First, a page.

J. W. Judge

As a lawyer, I have observed that sometimes judges do things in the courtroom that make you look sideways at everything. They enter orders that run contrary to established precedent. They allow things into evidence that never should have been. And mostly there’s very little you can do about it in the moment. So when my protagonist lost his mind as I was writing a scene and let a judge have it, it was a really cathartic experience for me. It occurred to me in that moment that our characters can say things that authors can’t.

Set Characters Free From Your Inhibitions

We can set characters free from the inhibitions that constrain us. Now what we enable them to do may be a bad personal choice, just as it would have been for us. And they may then have to deal with the consequences of it, just as the protagonist in my story will, but it’s really nice to have that freedom.

Writing fiction is a way to explore the cause and effect of interpersonal relationships. You get to play out the results of your character’s choices in a way that provides insight and wisdom, that may be applicable in your life outside your manuscript.

Give Characters License to Make Poor Decisions

Here’s the snippet from my scene where I let my character say what I can’t [or at least, haven’t yet]:

Judge Stuart held up his hand and cut Jim off, “Just to be clear, you want this court to believe that your guy wasn’t impaired when he was all hopped up on crystal meth?”

“That’s not what I’ve said judge. What I said is they don’t have the expert testimony necessary to—”

“No. I’m not having this. What it sounds like to me is we need to continue this trial out to a later date so y’all can have time to work through these issues. I’m going to deny the Motion to Exclude and continue the trial setting.”

Something inside Jim that controlled his restraint and better judgment broke. “Well, what it sounds like to me is I should have contributed to your re-election campaign.”

Now it was Judge Stuart who was visibly reddening. A gallery full of lawyers who were waiting for their cases to get called was silent. The court reporter’s keys and stopped clacking, and she sat there mouth agape.

“Excuse me?”
“You heard me. You sit up there like a tiny tyrant ruling over your fiefdom. You disregard whatever laws don’t suit your agenda. Acting like you’re the heir of the divine right of kings.”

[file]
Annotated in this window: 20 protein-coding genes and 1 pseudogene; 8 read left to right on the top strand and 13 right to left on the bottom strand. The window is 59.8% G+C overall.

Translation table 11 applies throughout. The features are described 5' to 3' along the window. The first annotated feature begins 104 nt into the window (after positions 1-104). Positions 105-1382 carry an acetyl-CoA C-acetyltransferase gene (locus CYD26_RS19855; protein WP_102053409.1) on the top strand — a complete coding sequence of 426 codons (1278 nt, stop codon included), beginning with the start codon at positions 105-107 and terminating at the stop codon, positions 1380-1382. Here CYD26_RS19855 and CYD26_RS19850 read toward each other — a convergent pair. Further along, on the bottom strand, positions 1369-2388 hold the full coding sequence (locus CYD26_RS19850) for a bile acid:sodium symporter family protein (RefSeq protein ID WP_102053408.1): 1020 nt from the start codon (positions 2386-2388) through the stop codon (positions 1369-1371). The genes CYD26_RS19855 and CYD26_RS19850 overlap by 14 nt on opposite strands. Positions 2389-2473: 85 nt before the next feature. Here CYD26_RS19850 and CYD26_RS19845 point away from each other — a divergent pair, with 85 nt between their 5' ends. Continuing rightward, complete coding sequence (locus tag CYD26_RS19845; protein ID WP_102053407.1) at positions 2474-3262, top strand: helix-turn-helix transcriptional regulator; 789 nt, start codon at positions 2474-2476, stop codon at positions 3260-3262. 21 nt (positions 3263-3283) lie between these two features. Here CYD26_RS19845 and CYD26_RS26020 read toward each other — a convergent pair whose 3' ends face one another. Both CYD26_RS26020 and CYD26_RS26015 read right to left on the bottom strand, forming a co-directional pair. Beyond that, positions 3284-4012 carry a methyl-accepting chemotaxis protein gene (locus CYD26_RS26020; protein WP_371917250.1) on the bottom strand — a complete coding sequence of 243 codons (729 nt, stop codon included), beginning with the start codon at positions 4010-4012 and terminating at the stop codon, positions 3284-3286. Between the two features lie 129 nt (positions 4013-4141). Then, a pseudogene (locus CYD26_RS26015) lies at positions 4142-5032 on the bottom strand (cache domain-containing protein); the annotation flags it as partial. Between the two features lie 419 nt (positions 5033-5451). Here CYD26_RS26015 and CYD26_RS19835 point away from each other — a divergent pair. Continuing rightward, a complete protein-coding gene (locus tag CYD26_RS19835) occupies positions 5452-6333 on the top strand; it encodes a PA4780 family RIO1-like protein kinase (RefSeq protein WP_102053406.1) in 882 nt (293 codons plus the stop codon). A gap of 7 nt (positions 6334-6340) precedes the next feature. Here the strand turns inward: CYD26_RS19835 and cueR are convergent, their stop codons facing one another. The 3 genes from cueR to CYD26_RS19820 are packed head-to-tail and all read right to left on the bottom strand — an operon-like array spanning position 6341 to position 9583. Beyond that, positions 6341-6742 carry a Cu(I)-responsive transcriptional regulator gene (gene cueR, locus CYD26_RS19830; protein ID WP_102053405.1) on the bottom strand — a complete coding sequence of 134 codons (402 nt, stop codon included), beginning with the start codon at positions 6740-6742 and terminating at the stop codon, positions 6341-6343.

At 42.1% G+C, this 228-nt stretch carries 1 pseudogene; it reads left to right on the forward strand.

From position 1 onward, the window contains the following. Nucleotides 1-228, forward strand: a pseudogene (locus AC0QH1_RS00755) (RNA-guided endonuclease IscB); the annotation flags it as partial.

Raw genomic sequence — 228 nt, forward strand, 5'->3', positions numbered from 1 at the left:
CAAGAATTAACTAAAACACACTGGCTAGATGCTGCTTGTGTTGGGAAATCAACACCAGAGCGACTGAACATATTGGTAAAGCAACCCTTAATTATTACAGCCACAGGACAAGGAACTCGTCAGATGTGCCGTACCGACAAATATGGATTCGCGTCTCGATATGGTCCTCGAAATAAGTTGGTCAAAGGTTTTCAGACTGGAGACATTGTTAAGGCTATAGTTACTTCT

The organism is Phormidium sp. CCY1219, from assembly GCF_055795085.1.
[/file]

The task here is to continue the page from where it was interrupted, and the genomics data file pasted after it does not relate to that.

Jim didn’t let up when Judge Stuart leaned over and instructed his law clerk to get one of the sheriff’s deputies into the courtroom.

“But I can’t say your rulings are arbitrary. They do always favor the folks who either contributed to your election or helped with the campaign. So at least you’re consistent. I was wrong about you being a tyrant. You’re more like Pappy O’Daniel. When we all walk in the courtroom, you might as well ask, ‘Is you is or is you ain’t my constituency?’ Because that’s the way the wind’s going to blow. Except there’s no reason for you to ask the question. You already know the answer.”

Jim seemed to run out of steam at that point. He had been standing still about three seconds when a deputy entered the courtroom through the side door. The phone that were out and recording in the gallery were hastily put away before anyone noticed them.

“Mr. Henton, you’re being arrested on civil contempt of court. Deputy.”

You’re probably thinking right now: it wasn’t Pappy O’Daniel who made that statement in O Brother, Where Art Thou. I know. And Jim figures it out later. He’s going to dig his hole a little deeper when the judge asks him to apologize, and he says he’s sorry for attributing the quote to the wrong person.

You may also have thoughts about whether the dialogue is any good. Maybe it is and maybe it’s not. This is the first draft, so it’ll get some more attention later. The point is that we need to set our characters free from the things that would hold us back. They have to make their own decisions, their own mistakes. And eventually, their own reconciliations.

Let Your Characters Say the Things That You Can’t

We authors have life experiences that our characters don’t have. Our story is not theirs. They have to make their own choices. We are the conduit for that. I had a moment this week where I realized characters can say things that authors can’t. I have envisioned delivering different versions of the speech Jim gave. But I’ll never do it. Probably.

But Jim can. And did. Now we’ll see what develops out of that. If I had imposed my own sensibilities on my protagonist, this would be a much more risk-averse story. But I’m trying to separate myself from him so he can do the things that are inherent to his character.